• Provide a set of mechanisms and rules that enable developers to define new, specific types needed in their software development projects.

    For example, a type system enables us to create a record type named product, with fields id, description, and price.

  • Define how different types work together (type compatibility, type conversions, etc.).

Practical Type System

Here is my definition of a practical type system:

A practical type system must fulfill two conditions:

  • The Easy! Condition

    It is easy to:

    • define new types with the lowest possible cardinality

    • quickly understand types by looking at their definition in the source code

    • change and maintain types

  • The Fail Fast! Condition

    Invalid values, type incompatibilities, and other type-related errors are detected immediately at compile-time, whenever possible.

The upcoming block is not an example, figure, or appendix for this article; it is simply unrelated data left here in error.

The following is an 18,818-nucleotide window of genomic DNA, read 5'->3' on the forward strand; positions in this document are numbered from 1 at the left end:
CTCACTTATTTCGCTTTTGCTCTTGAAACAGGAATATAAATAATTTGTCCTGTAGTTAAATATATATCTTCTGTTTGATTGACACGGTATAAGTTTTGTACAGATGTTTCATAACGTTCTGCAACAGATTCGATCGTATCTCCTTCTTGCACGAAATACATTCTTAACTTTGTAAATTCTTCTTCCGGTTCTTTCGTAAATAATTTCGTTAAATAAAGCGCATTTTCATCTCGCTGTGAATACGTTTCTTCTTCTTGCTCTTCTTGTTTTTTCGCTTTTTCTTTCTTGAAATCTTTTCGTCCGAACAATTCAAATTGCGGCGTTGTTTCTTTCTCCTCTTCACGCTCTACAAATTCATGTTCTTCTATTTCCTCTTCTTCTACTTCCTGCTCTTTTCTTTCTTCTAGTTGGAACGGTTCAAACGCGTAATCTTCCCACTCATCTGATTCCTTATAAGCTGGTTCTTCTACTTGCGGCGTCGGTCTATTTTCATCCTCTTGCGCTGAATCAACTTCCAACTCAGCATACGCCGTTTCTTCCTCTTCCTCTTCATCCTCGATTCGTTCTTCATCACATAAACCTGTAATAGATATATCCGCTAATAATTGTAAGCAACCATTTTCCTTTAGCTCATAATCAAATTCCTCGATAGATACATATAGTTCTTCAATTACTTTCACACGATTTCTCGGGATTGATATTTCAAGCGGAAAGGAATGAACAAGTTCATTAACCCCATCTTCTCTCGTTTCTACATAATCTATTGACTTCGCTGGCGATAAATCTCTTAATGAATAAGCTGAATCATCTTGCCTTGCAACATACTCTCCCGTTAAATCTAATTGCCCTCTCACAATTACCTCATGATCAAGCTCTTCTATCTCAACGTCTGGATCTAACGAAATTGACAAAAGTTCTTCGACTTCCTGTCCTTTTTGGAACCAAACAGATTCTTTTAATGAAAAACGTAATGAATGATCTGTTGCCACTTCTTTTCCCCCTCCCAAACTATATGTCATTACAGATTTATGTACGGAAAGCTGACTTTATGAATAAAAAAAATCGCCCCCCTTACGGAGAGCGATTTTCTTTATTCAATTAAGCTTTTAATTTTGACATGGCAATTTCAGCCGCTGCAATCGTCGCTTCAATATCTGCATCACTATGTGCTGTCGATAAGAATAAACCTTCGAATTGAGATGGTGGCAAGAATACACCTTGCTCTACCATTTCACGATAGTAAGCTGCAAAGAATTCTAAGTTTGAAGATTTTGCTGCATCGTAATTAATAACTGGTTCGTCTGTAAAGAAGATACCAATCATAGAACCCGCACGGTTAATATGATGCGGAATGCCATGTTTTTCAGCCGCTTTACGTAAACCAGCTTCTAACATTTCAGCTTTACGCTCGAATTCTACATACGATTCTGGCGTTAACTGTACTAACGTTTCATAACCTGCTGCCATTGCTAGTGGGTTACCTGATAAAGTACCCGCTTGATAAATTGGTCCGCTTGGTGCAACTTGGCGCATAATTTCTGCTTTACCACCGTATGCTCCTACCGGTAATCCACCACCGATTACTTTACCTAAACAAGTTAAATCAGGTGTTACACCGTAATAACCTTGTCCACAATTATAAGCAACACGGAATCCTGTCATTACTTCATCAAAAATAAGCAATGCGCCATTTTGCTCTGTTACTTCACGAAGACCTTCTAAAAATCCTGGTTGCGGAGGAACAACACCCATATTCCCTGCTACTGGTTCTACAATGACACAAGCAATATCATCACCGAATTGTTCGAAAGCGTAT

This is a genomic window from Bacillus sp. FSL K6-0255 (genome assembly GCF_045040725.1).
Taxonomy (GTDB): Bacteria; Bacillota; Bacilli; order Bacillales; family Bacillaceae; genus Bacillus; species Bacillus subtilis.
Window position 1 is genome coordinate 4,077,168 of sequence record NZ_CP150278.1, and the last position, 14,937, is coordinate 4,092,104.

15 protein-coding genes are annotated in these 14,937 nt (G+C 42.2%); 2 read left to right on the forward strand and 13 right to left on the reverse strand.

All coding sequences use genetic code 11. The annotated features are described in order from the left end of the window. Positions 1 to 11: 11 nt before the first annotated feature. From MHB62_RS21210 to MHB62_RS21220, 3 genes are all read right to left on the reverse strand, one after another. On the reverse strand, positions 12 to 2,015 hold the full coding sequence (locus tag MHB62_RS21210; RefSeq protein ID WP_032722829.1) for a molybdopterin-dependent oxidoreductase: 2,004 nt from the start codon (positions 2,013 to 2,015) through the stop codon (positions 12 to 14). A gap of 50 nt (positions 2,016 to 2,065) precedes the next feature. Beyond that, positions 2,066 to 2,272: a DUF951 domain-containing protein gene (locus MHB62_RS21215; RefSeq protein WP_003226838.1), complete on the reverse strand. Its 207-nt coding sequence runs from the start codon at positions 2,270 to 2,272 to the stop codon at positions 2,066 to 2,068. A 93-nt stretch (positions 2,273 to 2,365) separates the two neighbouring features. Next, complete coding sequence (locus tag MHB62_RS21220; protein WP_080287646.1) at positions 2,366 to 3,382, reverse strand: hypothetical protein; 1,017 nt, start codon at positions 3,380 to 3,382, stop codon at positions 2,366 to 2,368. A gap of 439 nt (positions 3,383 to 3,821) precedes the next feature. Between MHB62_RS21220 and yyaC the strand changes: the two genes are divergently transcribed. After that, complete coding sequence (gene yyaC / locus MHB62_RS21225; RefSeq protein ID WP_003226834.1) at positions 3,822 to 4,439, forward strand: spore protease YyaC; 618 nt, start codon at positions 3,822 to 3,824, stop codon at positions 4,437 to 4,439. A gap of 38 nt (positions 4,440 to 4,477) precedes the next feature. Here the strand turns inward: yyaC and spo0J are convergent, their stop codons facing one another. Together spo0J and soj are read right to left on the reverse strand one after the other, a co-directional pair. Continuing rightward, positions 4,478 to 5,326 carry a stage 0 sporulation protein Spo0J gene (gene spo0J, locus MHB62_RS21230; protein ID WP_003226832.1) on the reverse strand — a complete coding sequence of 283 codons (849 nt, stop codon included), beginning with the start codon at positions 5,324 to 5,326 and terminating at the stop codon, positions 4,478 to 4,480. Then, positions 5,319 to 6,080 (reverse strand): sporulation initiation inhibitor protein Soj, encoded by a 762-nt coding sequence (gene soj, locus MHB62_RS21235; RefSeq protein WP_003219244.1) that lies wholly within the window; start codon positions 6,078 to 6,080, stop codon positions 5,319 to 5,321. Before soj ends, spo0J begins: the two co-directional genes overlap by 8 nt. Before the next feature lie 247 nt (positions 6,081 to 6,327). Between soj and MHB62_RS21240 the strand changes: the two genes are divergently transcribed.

If it's impossible to detect an error at compile-time then it must be detected as soon as possible at run-time.

— The PTS Design Rule

Henceforth, I will refer to the above definition as the PTS Design Rule, where PTS is an acronym for Practical Type System.

At first sight, the above definition might seem overly simplistic, because I am not mentioning important features such as static typing, semantic types, null-safety, error handling, immutability by default, etc. However, as we'll see later, the above definition is indeed all we need. In the following articles, we will simply apply the PTS Design Rule again and again, in order to discover the whole set of features and rules needed in a practical type system.

The flow chart below illustrates the process:

Why Do We Need It?

A good type system is like having compile-time unit tests.

— Scott Wlashin

In this section we're going to have a look at the following well-known (and not-so-well-known) benefits of a good type system:

  • increased expressiveness

  • more reliable and maintainable code

  • better support in IDEs and tools

  • more generic, reusable code

  • more efficient code

  • support for the First data, then code! approach